The Zend Framework community is pleased to announce the immediate availability of Zend Framework 1.12.20! Packages and installation instructions are available at:

Changelog

This release includes a single security patch, reported as ZF2016-03, for SQL injection vulnerabilities in the Zend_Db_Select::order() and Zend_Db_Select::group() methods. If you use these, we recommend updating immedaitely.

To see the complete set of issues resolved for 1.12.20, please visit the changelog:

End of Life

As announced previously, Zend Framework 1 will reach its end of life on 28 September 2016, and only receive security fixes between now and that date. Past that point, we will offer custom bug and security fixes for Zend Framework 1 on-demand only to Enterprise users of Zend Server.

Thank You!

Many thanks to Enrico Zimuel for his efforts in developing the security patch for this release!

Source

ZF2016-03: Potential SQL injection in ORDER and GROUP functions of ZF1

The implementation of ORDER BY and GROUP BY in Zend_Db_Select remained prone to SQL injection when a combination of SQL expressions and comments were used. This security patch provides a comprehensive solution that identifies and removes comments prior to checking validity of the statement to ensure no SQLi vectors occur.

The implementation of ORDER BY and GROUP BY in Zend_Db_Select of ZF1 is vulnerable by the following SQL injection:

$db = Zend_Db::factory(/* options here */);
$select = new Zend_Db_Select($db);
$select->from('p');
$select->order("MD5(\"a(\");DELETE FROM p2; #)"); // same with group()

The above $select will render the following SQL statement:

SELECT `p`.* FROM `p` ORDER BY MD5("a(");DELETE FROM p2; #) ASC

instead of the correct one:

SELECT "p".* FROM "p" ORDER BY "MD5(""a("");DELETE FROM p2; #)" ASC

This security fix can be considered an improvement of the previous ZF2016-02 and ZF2014-04 advisories.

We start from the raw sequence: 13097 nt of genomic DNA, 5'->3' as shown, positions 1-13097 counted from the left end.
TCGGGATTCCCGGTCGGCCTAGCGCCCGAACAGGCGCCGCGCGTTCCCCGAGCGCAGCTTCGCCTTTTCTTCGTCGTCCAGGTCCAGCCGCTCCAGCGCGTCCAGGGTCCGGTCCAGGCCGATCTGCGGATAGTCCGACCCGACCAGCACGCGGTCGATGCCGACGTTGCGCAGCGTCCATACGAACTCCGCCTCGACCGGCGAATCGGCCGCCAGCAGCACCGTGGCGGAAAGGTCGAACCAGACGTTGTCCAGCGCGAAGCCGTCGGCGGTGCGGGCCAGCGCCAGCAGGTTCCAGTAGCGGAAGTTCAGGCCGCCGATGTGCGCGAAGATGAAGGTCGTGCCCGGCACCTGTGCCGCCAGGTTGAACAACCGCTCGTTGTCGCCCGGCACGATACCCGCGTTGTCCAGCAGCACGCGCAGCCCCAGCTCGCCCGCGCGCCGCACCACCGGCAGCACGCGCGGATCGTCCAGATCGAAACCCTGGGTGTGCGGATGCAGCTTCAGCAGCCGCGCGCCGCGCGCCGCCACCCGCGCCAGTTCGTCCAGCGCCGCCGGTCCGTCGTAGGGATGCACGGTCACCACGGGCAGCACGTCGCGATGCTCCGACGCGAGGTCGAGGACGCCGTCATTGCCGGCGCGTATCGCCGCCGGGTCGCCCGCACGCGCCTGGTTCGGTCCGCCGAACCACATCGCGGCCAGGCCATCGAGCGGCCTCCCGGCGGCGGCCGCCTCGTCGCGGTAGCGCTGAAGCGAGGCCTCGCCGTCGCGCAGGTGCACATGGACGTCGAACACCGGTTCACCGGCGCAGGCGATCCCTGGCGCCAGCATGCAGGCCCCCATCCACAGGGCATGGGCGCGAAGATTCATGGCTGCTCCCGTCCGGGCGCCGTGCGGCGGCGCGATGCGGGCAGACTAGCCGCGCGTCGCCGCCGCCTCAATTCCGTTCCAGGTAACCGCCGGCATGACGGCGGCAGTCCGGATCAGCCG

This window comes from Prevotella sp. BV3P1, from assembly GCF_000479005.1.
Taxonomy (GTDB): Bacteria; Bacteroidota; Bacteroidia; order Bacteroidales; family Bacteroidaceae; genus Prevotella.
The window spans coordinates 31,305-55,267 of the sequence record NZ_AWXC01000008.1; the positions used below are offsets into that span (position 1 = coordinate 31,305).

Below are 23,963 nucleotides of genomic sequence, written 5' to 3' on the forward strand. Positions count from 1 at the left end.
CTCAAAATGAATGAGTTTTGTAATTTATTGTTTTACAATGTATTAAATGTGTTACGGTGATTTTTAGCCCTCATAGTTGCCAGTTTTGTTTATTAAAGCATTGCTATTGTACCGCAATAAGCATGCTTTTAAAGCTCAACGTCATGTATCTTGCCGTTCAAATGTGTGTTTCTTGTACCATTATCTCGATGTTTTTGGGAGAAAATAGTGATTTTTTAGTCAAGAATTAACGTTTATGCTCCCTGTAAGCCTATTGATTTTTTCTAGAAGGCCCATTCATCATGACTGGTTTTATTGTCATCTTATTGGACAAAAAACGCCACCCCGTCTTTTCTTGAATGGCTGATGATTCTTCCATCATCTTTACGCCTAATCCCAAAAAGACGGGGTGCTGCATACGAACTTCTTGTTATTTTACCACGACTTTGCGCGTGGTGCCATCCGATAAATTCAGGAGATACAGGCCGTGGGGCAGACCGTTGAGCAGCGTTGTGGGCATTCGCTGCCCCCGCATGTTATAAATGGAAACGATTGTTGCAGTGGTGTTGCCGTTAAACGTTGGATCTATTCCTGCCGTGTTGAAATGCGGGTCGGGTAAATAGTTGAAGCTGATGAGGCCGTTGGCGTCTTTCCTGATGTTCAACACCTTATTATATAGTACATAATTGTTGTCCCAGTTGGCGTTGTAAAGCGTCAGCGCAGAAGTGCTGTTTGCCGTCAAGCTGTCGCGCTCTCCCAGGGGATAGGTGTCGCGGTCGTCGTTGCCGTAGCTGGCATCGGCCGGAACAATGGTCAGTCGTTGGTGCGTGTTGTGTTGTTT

As a final consideration, we recommend developers either never use user input for these operations, or filter user input thoroughly prior to invoking Zend_Db. You can use the Zend_Db_Select::quoteInto() method to filter the input data, as shown in this example:

$db    = Zend_Db::factory(...);
$input = "MD5(\"a(\");DELETE FROM p2; #)"; // user input can be an attack
$order = $db->quoteInto("SQL statement for ORDER", $input);

$select = new Zend_Db_Select($db);
$select->from('p');
$select->order($order); // same with group()

Action Taken

We fixed the reported SQL injection by removing comments from the SQL statement before passing it to either the order() or group() methods; this patch effectively solves any comment-based SQLi vectors.

We used the following regex to remove comments from a SQL statement:

const REGEX_SQL_COMMENTS = '@
    (([\'"]).*?[^\\\]\2) # $1 : Skip single & double quoted expressions
    |(                   # $3 : Match comments
        (?:\#|--).*?$    # - Single line comments
        |                # - Multi line (nested) comments
         /\*             #   . comment open marker
            (?: [^/*]    #   . non comment-marker characters
                |/(?!\*) #   . ! not a comment open
                |\*(?!/) #   . ! not a comment close
                |(?R)    #   . recursive case
            )*           #   . repeat eventually
        \*\/             #   . comment close marker
    )\s*                 # Trim after comments
    |(?<=;)\s+           # Trim after semi-colon
    @msx';

The patch is available starting in Zend Framework 1.12.20.

Other Information

This SQL injection attack does not affect Zend Framework 2 and 3 versions because the implementations of Zend\Db\Sql\Select::order() and Zend\Db\Sql\Select::group() do not manage parenthetical expressions.

Acknowledgments

The Zend Framework team thanks the following for identifying the issues and working with us to help protect its users: